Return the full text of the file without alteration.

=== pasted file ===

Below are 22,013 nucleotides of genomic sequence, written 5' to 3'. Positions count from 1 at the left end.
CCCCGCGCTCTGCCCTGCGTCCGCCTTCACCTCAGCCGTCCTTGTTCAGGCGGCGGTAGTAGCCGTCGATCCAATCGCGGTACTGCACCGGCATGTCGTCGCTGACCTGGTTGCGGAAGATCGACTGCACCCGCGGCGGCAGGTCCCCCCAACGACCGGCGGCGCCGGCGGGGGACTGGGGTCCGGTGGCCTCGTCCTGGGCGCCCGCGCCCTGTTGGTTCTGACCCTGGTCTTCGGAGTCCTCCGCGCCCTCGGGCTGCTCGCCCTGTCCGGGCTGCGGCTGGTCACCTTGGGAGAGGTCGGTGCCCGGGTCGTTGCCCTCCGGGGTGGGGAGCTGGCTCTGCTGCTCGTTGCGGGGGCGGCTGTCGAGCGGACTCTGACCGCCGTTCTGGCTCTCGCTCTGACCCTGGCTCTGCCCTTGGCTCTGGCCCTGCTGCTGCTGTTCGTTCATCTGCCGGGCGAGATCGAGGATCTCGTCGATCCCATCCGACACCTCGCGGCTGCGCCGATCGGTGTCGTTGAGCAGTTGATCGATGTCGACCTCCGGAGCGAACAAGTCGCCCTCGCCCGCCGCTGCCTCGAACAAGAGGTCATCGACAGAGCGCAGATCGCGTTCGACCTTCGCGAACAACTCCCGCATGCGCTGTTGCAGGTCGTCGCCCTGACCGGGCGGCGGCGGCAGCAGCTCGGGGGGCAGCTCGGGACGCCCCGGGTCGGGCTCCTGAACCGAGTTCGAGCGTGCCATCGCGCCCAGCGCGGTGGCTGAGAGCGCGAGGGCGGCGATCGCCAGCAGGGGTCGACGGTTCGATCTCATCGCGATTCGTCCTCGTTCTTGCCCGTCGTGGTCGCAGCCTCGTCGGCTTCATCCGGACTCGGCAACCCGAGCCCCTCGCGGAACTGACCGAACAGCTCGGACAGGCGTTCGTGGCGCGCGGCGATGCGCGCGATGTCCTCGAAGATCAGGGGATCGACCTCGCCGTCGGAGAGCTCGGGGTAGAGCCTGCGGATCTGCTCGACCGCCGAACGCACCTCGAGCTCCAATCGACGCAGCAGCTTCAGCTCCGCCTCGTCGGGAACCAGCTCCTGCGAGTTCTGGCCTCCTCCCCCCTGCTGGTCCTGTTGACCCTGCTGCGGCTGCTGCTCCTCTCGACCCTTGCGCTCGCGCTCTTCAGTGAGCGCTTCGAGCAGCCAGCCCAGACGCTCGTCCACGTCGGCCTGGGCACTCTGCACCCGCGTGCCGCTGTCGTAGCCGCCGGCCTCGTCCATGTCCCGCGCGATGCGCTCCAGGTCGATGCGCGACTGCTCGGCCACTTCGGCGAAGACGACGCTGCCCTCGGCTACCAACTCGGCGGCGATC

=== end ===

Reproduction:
Below are 22,013 nucleotides of genomic sequence, written 5' to 3'. Positions count from 1 at the left end.
CCCCGCGCTCTGCCCTGCGTCCGCCTTCACCTCAGCCGTCCTTGTTCAGGCGGCGGTAGTAGCCGTCGATCCAATCGCGGTACTGCACCGGCATGTCGTCGCTGACCTGGTTGCGGAAGATCGACTGCACCCGCGGCGGCAGGTCCCCCCAACGACCGGCGGCGCCGGCGGGGGACTGGGGTCCGGTGGCCTCGTCCTGGGCGCCCGCGCCCTGTTGGTTCTGACCCTGGTCTTCGGAGTCCTCCGCGCCCTCGGGCTGCTCGCCCTGTCCGGGCTGCGGCTGGTCACCTTGGGAGAGGTCGGTGCCCGGGTCGTTGCCCTCCGGGGTGGGGAGCTGGCTCTGCTGCTCGTTGCGGGGGCGGCTGTCGAGCGGACTCTGACCGCCGTTCTGGCTCTCGCTCTGACCCTGGCTCTGCCCTTGGCTCTGGCCCTGCTGCTGCTGTTCGTTCATCTGCCGGGCGAGATCGAGGATCTCGTCGATCCCATCCGACACCTCGCGGCTGCGCCGATCGGTGTCGTTGAGCAGTTGATCGATGTCGACCTCCGGAGCGAACAAGTCGCCCTCGCCCGCCGCTGCCTCGAACAAGAGGTCATCGACAGAGCGCAGATCGCGTTCGACCTTCGCGAACAACTCCCGCATGCGCTGTTGCAGGTCGTCGCCCTGACCGGGCGGCGGCGGCAGCAGCTCGGGGGGCAGCTCGGGACGCCCCGGGTCGGGCTCCTGAACCGAGTTCGAGCGTGCCATCGCGCCCAGCGCGGTGGCTGAGAGCGCGAGGGCGGCGATCGCCAGCAGGGGTCGACGGTTCGATCTCATCGCGATTCGTCCTCGTTCTTGCCCGTCGTGGTCGCAGCCTCGTCGGCTTCATCCGGACTCGGCAACCCGAGCCCCTCGCGGAACTGACCGAACAGCTCGGACAGGCGTTCGTGGCGCGCGGCGATGCGCGCGATGTCCTCGAAGATCAGGGGATCGACCTCGCCGTCGGAGAGCTCGGGGTAGAGCCTGCGGATCTGCTCGACCGCCGAACGCACCTCGAGCTCCAATCGACGCAGCAGCTTCAGCTCCGCCTCGTCGGGAACCAGCTCCTGCGAGTTCTGGCCTCCTCCCCCCTGCTGGTCCTGTTGACCCTGCTGCGGCTGCTGCTCCTCTCGACCCTTGCGCTCGCGCTCTTCAGTGAGCGCTTCGAGCAGCCAGCCCAGACGCTCGTCCACGTCGGCCTGGGCACTCTGCACCCGCGTGCCGCTGTCGTAGCCGCCGGCCTCGTCCATGTCCCGCGCGATGCGCTCCAGGTCGATGCGCGACTGCTCGGCCACTTCGGCGAAGACGACGCTGCCCTCGGCTACCAACTCGGCGGCGATC